00:21:52going on in your lives I mean is this something that you talk to couples about you know restoring that sense of playfulness to make sex fun yes absolutely you know it's so funny that you say that I was just talking to a couple about this yesterday and it is a thing that comes up over and over again for a lot of my couples what happens is a process that looks something like we used to have sex something happened in our relationship either either something identifiable or just slowly over time we stopped having as much sex and had more difficulties and then stopped having sex all together and then sex becomes this big looming thing and it's an obligation and it's something that we're not doing and it's something that they're all these bad feelings around and it just becomes very heavy and waited and unpleasant to think about so I talked with people about a I talk with people about what they want their sex life to look like to read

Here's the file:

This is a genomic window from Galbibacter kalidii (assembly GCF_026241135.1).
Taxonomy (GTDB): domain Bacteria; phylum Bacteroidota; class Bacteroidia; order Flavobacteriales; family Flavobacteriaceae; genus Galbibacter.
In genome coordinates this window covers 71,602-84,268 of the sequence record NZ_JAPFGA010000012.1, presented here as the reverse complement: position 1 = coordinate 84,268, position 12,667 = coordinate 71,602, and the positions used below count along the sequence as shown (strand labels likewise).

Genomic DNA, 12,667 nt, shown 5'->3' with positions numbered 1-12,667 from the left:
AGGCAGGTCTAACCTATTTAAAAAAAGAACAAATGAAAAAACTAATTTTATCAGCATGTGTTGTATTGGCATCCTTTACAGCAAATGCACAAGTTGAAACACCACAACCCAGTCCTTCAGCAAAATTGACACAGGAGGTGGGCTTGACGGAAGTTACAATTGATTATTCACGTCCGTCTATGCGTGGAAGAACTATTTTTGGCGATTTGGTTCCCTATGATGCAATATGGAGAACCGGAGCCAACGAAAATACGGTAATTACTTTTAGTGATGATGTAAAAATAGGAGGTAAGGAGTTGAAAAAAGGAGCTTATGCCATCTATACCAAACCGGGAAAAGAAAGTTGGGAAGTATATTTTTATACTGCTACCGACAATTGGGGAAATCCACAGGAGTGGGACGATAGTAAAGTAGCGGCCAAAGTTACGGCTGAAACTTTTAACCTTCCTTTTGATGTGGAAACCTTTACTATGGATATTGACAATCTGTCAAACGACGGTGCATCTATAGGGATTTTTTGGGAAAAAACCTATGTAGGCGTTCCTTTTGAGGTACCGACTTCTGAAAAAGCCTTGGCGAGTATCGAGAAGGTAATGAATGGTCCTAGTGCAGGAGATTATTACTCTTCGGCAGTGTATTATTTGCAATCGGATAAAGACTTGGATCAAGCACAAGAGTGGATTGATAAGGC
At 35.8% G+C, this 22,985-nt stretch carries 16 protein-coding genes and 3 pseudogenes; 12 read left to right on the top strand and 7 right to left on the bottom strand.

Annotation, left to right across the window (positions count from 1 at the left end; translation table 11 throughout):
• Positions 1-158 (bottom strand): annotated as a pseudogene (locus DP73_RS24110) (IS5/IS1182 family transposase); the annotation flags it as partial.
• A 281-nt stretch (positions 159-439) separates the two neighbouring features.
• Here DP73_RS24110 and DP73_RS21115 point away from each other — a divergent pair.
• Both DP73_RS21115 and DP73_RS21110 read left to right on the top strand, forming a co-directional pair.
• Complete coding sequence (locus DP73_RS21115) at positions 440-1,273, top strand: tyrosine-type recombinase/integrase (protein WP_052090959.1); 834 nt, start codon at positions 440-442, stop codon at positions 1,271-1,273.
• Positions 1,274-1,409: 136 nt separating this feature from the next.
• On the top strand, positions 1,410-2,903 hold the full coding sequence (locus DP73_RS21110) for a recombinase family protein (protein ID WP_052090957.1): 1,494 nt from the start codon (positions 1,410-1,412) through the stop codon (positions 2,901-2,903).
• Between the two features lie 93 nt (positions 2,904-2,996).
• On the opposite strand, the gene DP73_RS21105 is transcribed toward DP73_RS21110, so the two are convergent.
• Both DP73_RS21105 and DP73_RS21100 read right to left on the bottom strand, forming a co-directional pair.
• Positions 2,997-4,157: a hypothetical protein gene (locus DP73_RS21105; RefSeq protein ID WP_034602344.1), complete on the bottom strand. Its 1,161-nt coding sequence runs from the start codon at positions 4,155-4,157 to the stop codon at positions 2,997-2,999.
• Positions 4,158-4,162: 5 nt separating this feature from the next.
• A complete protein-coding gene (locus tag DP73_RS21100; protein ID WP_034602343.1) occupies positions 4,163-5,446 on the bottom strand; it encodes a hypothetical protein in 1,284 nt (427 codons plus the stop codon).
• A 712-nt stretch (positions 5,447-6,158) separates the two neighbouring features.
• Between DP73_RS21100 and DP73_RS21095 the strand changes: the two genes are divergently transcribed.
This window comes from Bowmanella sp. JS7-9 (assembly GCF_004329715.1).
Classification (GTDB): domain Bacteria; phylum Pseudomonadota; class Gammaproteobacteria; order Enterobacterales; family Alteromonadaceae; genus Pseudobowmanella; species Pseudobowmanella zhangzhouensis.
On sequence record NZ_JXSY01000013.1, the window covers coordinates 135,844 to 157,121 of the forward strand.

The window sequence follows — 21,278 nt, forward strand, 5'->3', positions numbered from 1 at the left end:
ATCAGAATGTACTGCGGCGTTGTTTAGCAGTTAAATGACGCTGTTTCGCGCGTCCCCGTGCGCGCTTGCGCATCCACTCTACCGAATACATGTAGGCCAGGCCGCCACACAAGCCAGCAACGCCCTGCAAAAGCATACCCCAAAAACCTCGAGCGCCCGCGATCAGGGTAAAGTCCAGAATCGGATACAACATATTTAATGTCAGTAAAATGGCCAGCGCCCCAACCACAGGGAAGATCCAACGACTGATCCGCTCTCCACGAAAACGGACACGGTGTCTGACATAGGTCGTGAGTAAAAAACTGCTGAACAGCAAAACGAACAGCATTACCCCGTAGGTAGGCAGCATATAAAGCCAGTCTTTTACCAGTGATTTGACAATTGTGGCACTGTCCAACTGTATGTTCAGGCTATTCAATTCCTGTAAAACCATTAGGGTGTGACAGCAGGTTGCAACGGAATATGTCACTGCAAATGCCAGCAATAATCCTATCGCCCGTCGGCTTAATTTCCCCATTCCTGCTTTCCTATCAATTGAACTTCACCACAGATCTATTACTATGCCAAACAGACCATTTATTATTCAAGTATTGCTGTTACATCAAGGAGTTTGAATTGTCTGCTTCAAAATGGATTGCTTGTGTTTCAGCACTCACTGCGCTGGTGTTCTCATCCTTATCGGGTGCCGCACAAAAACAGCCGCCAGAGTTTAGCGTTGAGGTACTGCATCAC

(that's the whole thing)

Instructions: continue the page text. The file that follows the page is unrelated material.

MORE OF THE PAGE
00:22:52to what what are the adjectives that would describe what you actually want and what people will often say is I want it to be pleasurable I wanted to be you know easy wanted to be happy I want to be playful I want to be spontaneous and so getting a sense of what people actually want helps us know the direction that we're going so this is what we're aiming for and within that then I try to ask people to identify so if you could think of some activities that would be playful or pleasurable or fun and spontaneous what would those be and it doesn't have to be intercourse right it is even have to be sexual but are there things that they can imagine doing together that are somewhat physical that would embody those qualities that they're looking for that sometimes a place that we start at times too there's a kind of a classic set of exercises and Sex Therapy called sensate Focus that were developed by